How does this fit into the broader instability in the region – in Syria, especially in Iraq? I mean, what's happened over just this week in Iraq has been really astonishing. A parliament completely incapable of getting its act together and the violence continuing.
At the end of the day, the only way you're going to get a Palestinian state is if the Israelis feel comfortable and secure enough to allow one to be created. In this atmosphere, Iraq is collapsing. Syria is burning. Fears about what’s going to happen in Lebanon. Israelis feel, understandably, insecure.
What do you make of what's going on in Iraq this week? You have the line coming from the Obama administration, which is that Iraq needs to form a unity government before it can get any real U.S. military support, although we're seeing more military heading over there. But then you see the first attempt at that completely failed in spectacular fashion.
Well, clearly the line that the Obama administration is urging is correct. But I think that at the end of the day, this prime minister isn't going to do it. He's not the guy who's gonna be able to do it. He's the guy who sent out arrest warrants for Sunni politicians. He's the guy who reneged on every deal that the Americans made.
He's also the guy with the majority seats right now.
He has a majority coalition, and so there are a lot of coalition members who could defect.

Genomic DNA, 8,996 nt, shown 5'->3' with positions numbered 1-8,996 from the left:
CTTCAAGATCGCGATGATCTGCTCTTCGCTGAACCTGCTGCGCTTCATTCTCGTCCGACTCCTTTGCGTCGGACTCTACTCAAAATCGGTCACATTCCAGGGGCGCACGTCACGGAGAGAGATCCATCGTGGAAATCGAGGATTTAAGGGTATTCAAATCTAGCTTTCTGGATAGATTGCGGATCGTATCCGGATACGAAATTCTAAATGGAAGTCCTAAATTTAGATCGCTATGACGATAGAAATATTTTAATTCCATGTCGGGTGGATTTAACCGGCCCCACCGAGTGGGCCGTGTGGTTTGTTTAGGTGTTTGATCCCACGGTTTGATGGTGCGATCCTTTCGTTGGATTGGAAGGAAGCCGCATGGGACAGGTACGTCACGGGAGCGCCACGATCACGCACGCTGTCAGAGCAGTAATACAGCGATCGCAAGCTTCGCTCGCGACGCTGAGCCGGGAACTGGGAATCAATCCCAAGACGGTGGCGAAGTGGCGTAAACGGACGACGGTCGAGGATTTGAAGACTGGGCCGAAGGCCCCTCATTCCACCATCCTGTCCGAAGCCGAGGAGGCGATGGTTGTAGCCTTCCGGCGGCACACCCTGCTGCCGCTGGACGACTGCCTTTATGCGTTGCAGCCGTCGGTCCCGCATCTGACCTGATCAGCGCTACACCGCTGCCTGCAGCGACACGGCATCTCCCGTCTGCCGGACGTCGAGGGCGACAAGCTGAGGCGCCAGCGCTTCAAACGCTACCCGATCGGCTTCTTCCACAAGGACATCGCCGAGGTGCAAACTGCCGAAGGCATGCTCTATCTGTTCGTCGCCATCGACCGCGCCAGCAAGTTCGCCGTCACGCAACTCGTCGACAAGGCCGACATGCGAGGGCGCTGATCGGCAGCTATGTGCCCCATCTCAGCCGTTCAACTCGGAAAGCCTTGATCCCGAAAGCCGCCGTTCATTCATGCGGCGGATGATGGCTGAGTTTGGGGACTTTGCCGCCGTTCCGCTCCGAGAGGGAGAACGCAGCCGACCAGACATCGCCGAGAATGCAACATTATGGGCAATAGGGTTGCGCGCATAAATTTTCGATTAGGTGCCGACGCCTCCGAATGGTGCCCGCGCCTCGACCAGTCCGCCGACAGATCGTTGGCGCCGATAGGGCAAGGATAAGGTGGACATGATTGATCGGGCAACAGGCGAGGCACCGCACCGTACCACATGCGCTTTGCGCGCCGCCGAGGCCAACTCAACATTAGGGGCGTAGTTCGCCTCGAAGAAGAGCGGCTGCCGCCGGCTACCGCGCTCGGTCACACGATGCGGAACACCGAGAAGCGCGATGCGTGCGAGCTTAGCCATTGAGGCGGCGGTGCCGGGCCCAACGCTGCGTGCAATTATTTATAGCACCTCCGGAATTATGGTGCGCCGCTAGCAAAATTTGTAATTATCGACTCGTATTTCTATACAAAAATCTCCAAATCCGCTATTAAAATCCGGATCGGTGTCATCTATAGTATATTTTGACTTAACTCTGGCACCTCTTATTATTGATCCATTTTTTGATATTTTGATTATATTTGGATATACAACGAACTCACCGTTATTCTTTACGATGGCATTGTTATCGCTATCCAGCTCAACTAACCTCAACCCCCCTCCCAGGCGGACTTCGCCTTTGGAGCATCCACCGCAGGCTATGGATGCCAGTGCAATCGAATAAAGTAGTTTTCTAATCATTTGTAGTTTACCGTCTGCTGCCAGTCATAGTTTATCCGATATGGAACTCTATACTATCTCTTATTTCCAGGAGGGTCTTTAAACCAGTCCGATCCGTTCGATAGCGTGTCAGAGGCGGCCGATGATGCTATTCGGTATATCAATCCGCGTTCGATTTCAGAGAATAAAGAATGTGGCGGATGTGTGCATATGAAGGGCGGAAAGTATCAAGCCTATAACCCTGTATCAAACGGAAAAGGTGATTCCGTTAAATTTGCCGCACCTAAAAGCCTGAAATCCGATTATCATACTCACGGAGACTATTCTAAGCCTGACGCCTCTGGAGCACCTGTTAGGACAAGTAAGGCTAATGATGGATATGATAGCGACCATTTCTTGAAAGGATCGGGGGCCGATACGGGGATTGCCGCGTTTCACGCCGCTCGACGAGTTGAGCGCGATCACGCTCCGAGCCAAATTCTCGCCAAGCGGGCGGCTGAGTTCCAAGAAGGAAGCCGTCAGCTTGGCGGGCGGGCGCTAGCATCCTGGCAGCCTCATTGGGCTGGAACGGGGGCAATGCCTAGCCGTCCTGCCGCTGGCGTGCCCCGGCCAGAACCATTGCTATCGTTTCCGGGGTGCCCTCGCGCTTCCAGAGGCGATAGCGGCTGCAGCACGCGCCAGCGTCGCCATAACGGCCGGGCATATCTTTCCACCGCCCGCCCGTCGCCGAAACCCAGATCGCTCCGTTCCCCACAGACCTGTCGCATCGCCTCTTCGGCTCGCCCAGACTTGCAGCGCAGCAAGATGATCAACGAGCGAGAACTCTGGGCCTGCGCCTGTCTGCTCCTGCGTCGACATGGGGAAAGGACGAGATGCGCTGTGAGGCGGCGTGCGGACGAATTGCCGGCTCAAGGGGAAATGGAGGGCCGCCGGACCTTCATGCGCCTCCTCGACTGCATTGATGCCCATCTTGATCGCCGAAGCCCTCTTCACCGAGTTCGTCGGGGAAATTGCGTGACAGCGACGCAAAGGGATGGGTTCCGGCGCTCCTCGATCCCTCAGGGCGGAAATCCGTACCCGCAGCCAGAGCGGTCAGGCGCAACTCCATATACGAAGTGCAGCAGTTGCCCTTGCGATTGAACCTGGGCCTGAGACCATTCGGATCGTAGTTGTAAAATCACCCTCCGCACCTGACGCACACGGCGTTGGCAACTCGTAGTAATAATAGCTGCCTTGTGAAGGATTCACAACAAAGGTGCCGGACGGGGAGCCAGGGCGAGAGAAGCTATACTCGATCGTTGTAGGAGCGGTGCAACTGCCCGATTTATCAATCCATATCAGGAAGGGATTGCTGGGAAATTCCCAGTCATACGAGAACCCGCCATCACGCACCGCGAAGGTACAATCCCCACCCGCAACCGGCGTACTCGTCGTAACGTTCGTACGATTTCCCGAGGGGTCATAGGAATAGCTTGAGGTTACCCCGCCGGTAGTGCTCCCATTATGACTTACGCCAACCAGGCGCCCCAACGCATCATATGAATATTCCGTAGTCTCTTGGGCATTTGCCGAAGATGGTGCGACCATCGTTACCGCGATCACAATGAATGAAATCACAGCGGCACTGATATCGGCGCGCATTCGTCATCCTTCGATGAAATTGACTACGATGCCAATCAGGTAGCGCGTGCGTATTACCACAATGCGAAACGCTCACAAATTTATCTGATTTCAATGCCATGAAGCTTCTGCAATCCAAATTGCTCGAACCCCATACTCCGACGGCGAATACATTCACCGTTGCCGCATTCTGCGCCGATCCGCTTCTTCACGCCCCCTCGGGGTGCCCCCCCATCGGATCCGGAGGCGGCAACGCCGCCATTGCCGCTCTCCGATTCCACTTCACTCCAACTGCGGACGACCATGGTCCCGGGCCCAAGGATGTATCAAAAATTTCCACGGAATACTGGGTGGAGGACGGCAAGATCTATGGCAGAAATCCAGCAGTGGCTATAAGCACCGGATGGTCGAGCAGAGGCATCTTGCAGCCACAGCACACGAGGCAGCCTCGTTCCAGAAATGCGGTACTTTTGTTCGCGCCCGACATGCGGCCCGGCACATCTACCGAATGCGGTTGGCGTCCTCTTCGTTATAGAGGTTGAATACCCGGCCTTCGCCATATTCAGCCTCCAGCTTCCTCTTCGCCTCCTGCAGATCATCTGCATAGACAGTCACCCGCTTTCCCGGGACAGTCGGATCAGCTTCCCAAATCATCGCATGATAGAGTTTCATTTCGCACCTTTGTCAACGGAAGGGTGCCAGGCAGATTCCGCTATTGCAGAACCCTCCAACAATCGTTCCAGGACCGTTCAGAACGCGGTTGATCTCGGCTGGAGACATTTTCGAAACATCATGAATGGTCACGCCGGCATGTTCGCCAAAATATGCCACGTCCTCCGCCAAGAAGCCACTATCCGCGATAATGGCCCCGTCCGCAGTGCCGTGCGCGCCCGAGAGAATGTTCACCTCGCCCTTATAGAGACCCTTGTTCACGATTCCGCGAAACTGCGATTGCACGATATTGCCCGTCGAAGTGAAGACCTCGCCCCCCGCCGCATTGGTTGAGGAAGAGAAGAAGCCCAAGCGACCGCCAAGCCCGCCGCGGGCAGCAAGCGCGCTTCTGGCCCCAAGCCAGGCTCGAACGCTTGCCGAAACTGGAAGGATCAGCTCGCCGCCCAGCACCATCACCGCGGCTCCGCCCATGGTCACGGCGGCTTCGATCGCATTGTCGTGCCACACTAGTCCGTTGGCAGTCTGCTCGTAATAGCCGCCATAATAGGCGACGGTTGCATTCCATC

So that could change.
You could see that it might change. The last time around, by the way, he wasn't in the majority, and he managed to finagle – with the help, frankly, of the United States and Iran – to kind of cobble together a coalition. Because he presents himself as a strong man can govern Iraq.
Well, it's clear, he can't govern Iraq. He's created an insurrection, rebellion, and he's brought al Qaeda into Iraq. So one would hope that people see that. Most importantly, I think the United States is correct to say, if you don't do that, you don't get substantive American help. Because remember, he has 650,000 men under arms. He has a defense budget of $17 billion. He's got the firepower and men he needs. What he doesn't have is the right political environment.
So you've got this statement and a position coming from the Obama administration in Iraq. Is there something more between Israelis and Palestinians that the United States should or can do? It seems that what we've heard from Secretary Kerry and President Obama so far is what we often here: The two sides need to come together. Is it too dangerous for them to step in the middle of this?
Right now, probably it is. But I think that they've always been people who felt that maybe what the United States could do in the Israeli-Palestinian situation, at some point, is say, look, we all know what the end point is going to be, and we're going to present you a plan – an American plan – to end the occupation and create a Palestinian state. Here's what it's going to look like. Here are the parameters. Why don't you guys get together and discuss these final modalities, final points, of how would you do the land swaps so that Israel can keep its major settlements? How would you carve out a space in the east Jerusalem area so that the Arabs can feel that they have a capital there?
But put it all out on the table. Say we're not going to spend three years negotiating this. We know what it looks like. Why don't you guys do it for six months? I don't know either side is ready for it now. The problem in the Israeli-Palestinian case is people often say there's no light at the end of the tunnel. There's light. There's just no tunnel. There's no way to get from here to the obvious solution.